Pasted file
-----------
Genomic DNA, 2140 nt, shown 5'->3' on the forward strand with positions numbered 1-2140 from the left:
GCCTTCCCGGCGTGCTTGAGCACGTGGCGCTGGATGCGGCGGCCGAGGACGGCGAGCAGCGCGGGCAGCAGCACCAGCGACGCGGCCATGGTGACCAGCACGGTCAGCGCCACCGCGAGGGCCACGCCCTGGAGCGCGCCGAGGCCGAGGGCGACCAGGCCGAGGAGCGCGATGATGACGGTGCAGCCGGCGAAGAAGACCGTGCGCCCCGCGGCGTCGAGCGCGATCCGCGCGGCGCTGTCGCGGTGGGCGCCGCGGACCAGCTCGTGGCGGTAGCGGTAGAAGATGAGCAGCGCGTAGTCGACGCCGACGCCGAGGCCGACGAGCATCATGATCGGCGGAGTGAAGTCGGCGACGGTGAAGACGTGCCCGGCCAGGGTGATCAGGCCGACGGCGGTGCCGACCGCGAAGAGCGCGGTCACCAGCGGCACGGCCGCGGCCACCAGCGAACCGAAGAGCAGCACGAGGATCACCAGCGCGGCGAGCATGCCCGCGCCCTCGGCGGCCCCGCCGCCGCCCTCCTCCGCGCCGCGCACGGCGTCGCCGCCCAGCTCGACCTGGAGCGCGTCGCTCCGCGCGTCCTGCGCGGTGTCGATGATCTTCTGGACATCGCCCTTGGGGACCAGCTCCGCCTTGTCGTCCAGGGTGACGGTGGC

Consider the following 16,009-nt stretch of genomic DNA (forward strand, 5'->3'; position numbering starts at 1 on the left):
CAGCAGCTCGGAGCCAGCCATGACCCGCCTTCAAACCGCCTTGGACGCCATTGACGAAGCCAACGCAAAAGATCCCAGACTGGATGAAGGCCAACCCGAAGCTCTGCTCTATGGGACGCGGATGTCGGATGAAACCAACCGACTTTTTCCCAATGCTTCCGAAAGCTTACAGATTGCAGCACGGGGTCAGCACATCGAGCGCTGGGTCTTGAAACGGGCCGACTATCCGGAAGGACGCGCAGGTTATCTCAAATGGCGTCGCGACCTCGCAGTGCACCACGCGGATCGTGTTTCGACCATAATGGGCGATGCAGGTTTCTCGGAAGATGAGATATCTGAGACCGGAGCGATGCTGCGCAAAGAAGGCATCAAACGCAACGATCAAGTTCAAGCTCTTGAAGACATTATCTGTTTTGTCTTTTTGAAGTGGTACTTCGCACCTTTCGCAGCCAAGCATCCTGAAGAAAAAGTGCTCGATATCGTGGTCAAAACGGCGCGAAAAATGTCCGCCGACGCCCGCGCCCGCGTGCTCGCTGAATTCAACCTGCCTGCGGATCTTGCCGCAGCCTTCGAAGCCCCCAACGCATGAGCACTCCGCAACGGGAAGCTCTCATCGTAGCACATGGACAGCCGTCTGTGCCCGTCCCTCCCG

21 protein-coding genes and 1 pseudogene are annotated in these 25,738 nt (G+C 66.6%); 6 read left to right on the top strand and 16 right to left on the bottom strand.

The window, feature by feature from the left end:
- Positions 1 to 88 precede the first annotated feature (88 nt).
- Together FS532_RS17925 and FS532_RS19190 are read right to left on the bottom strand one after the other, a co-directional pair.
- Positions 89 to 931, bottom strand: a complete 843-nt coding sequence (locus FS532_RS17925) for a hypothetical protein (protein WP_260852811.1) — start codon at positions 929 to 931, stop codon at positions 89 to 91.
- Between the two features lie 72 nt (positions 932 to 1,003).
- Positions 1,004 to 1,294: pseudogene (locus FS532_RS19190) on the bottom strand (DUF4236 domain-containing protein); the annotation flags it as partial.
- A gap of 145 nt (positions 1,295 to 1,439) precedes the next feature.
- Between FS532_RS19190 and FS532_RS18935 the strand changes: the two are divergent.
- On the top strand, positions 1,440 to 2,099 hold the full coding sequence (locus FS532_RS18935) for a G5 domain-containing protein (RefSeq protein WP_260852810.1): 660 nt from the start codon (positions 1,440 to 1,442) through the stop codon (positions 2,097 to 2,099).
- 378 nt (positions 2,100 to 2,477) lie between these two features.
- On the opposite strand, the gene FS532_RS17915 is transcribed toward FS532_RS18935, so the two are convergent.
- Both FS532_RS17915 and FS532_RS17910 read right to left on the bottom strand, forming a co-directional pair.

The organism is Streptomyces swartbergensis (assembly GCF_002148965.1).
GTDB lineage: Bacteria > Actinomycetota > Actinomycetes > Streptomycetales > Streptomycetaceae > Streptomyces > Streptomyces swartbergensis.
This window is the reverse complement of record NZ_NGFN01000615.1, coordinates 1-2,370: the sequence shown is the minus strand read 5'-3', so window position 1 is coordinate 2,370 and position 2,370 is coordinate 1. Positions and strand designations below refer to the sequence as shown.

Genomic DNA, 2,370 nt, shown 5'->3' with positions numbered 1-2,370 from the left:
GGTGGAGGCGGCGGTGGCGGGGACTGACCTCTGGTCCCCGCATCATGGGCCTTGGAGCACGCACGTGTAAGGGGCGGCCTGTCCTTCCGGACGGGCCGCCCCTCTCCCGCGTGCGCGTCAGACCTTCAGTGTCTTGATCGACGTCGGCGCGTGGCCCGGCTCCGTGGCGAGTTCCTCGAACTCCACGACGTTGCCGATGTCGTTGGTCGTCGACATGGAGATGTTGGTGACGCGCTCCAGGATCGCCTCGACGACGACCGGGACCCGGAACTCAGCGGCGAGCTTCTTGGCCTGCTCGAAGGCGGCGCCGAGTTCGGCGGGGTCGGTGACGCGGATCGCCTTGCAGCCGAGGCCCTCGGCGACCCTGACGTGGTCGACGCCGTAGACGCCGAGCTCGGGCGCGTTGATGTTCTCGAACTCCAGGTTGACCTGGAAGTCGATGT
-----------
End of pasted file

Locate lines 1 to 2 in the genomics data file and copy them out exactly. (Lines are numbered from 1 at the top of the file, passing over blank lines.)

Genomic DNA, 2140 nt, shown 5'->3' on the forward strand with positions numbered 1-2140 from the left:
GCCTTCCCGGCGTGCTTGAGCACGTGGCGCTGGATGCGGCGGCCGAGGACGGCGAGCAGCGCGGGCAGCAGCACCAGCGACGCGGCCATGGTGACCAGCACGGTCAGCGCCACCGCGAGGGCCACGCCCTGGAGCGCGCCGAGGCCGAGGGCGACCAGGCCGAGGAGCGCGATGATGACGGTGCAGCCGGCGAAGAAGACCGTGCGCCCCGCGGCGTCGAGCGCGATCCGCGCGGCGCTGTCGCGGTGGGCGCCGCGGACCAGCTCGTGGCGGTAGCGGTAGAAGATGAGCAGCGCGTAGTCGACGCCGACGCCGAGGCCGACGAGCATCATGATCGGCGGAGTGAAGTCGGCGACGGTGAAGACGTGCCCGGCCAGGGTGATCAGGCCGACGGCGGTGCCGACCGCGAAGAGCGCGGTCACCAGCGGCACGGCCGCGGCCACCAGCGAACCGAAGAGCAGCACGAGGATCACCAGCGCGGCGAGCATGCCCGCGCCCTCGGCGGCCCCGCCGCCGCCCTCCTCCGCGCCGCGCACGGCGTCGCCGCCCAGCTCGACCTGGAGCGCGTCGCTCCGCGCGTCCTGCGCGGTGTCGATGATCTTCTGGACATCGCCCTTGGGGACCAGCTCCGCCTTGTCGTCCAGGGTGACGGTGGC